Eat wild Alaska seafood for a healthy heart, healthy bones and a powerful brain.
By purchasing a Salmon Sisters share you are making an investment in your health. Naturally rich in protein, vitamin D, and Omega-3 fatty acids, wild Alaska seafood is the start to a perfectly nutritious meal. The American Heart Association recommends eating at least two servings of fish per week! Find out more at the American Heart Association.
Few single foods bring so much nutritional wealth to the table as Alaska salmon. The fish provides high quality, easily digestible protein containing all the essential amino acids. Salmon contains generous amounts of vitamin D – a vitamin seldom found in food – and the B vitamins B6, B12, niacin and riboflavin. Salmon are a premier source of long-chain omega-3 fatty acids, unique polyunsaturated fatty acids with an array of health benefits. Omega-3s in salmon reduce the chance of dying from heart disease and improve both blood flow and the profile of different types of lipids in the blood. Omega-3s are important in brain structure and function, and in reducing inflammation.
“Conventional wisdom says that a healthy diet is one that is low in fat and – invariably –short on flavor. We beg to differ. And so do millions of connoisseurs of Alaska seafood the world over. You can study reams of nutritional research. Or, simply observe the extraordinary health and longevity of people in countries where seafood is a mainstay of the diet. Either way, Alaska seafood is as healthy as it is delicious.” (Source: Alaska Seafood Marketing Institute)
When we eat Wild Alaska Seafood, we feel better. Commercial fishing is a physically challenging job, and by eating seafood daily on the boat, we maintain strength and focus. Also, this rich source of Omega-3 fatty acids helps our bodies fight against premature aging, keeping our bodies and minds vibrant and youthful.
The flavor of Alaska salmon depends upon its fat content and the environment in which it matured. Alaska’s icy pure waters and the abundance of natural food give Alaska salmon unparalleled flavor.
Check out the Alaska Seafood Marketing Institute’s Alaska Seafood Nutrition Information chart to find nutritional values and calorie content of Wild Alaska Seafood, giving even more reasons to feel good about eating Wild Alaska Seafood! We are proud of our product!
Sustainably harvested, Alaska's abundant, well-managed commercial salmon fisheries support a thriving commercial fishing and seafood processing industry. Anchored in strict conservation practices, delicious Alaska Seafood will be enjoyed for generations to come.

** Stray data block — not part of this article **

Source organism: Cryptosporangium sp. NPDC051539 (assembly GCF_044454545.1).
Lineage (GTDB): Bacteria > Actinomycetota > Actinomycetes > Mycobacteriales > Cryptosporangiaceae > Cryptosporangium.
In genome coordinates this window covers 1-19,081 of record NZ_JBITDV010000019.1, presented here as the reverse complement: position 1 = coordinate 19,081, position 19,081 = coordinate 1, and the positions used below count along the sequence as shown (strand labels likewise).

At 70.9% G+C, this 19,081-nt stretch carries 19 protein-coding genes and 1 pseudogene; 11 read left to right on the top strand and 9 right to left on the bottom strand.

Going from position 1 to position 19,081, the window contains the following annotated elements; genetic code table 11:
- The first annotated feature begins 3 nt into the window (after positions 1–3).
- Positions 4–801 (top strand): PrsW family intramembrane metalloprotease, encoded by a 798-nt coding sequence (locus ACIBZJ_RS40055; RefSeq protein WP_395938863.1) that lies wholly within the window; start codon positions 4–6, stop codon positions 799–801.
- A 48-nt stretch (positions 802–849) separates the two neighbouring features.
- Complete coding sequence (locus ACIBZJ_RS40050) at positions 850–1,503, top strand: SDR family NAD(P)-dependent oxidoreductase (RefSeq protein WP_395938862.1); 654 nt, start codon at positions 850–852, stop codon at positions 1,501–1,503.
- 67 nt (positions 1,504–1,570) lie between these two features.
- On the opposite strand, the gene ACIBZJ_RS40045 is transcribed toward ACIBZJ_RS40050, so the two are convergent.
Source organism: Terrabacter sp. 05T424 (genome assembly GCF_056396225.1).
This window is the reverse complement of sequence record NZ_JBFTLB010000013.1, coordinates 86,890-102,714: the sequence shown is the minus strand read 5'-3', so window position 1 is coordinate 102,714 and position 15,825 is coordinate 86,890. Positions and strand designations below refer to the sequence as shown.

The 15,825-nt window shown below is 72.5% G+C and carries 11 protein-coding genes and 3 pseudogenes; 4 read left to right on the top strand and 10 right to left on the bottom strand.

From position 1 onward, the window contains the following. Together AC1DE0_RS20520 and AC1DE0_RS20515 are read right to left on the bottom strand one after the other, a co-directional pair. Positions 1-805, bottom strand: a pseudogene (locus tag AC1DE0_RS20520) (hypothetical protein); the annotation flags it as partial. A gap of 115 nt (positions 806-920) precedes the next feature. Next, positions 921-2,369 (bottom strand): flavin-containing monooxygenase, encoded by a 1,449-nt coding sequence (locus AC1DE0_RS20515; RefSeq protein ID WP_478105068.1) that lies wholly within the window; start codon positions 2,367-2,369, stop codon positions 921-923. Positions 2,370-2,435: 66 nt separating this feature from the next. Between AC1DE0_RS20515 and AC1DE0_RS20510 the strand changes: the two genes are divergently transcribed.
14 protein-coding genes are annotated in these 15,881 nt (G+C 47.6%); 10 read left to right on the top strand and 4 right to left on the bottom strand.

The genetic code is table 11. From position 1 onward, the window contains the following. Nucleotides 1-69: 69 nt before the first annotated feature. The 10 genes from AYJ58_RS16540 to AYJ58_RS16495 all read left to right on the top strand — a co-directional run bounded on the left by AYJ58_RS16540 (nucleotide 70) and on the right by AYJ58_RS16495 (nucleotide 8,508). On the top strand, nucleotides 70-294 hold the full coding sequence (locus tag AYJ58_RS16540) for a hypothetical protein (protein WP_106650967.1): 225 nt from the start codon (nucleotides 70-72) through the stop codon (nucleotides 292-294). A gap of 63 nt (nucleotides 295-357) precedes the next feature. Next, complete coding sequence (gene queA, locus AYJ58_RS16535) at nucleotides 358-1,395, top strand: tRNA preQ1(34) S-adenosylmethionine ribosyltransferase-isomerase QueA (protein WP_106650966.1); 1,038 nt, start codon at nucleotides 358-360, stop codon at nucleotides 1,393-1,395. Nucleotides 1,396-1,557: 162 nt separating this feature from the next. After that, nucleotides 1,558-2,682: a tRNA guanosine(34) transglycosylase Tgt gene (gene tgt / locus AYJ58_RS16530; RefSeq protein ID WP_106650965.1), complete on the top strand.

Sustainability allows fisheries to exist long-term in Alaska without compromising the surrounding ecosystem. Alaska’s fisheries are managed to minimize habitat damage and protection against overfishing. Our fishery is a well-managed, sustainable resource. Alaska’s fisherman realize the importance of fishing communities and are dedicate to sustainable fishing practices, thus preserving the abundant industry for generations to come.
The Salmon, Halibut, and Pacific Cod and Sablefish we catch are closely monitored through precautionary resource management by the National Marine Fisheries Service and the Alaskan Department of Fish & Game. Sustainability is part of the Alaska constitution and its successful management practices set the bar worldwide.
Find more by accessing Alaska Seafood Marketing Institute’s awesome Alaska Seafood Sustainability in Plain English explanation and other credible sources on Alaska’s sustainable fisheries such as Alaska Department of Fish & Game.
Alaska’s fisheries meet the criteria of United Nations Food and Agriculture Organization (FAO) code of Conduct for Responsible Fisheries, the most comprehensive and respect fisheries management guidelines in the world.
Wild Alaska seafood is a truly natural food source. The fish around the Aleutian Islands live as mother nature intended – there are no hatcheries or fish farms there. With responsible fishery management the fish are an ever-renewable resource. Some fishing seasons are more productive then others, and the independent fishermen must live with the risk of striking out. But we continue to go out, day after day, because we love what we do and we are proud of what we produce. The difference in quality between wild-caught and farm-raised seafood will speak for itself.
Farmed fish are mass-produced in an unnatural habitat, typically a large net-pen. They are fed concentrated fish meal and create a significant amount of waste and disease in the waters surrounding their pens. Often referred to as “aquaculture,” fish farming is a corporate-run, large scale industry. Aquaculture is focused on the quantity produced rather than the quality of the product, and this has allowed farmed fish to undercut the wild caught fish in the marketplace. This is not only affects the livelihood of the independent fishermen, but it also has a negative effect on the ecosystem of the ocean.
You can find more information on this discussion by visiting the Alaska Seafood Marketing Institute’s website. Learn more from Salmon: Wild vs. Farm diagram on “how wild & cultivated salmon impacts our health & the environment.” We at Salmon Sisters truly believe that wild Alaska seafood is good for you, good for the fishermen, and good for the planet.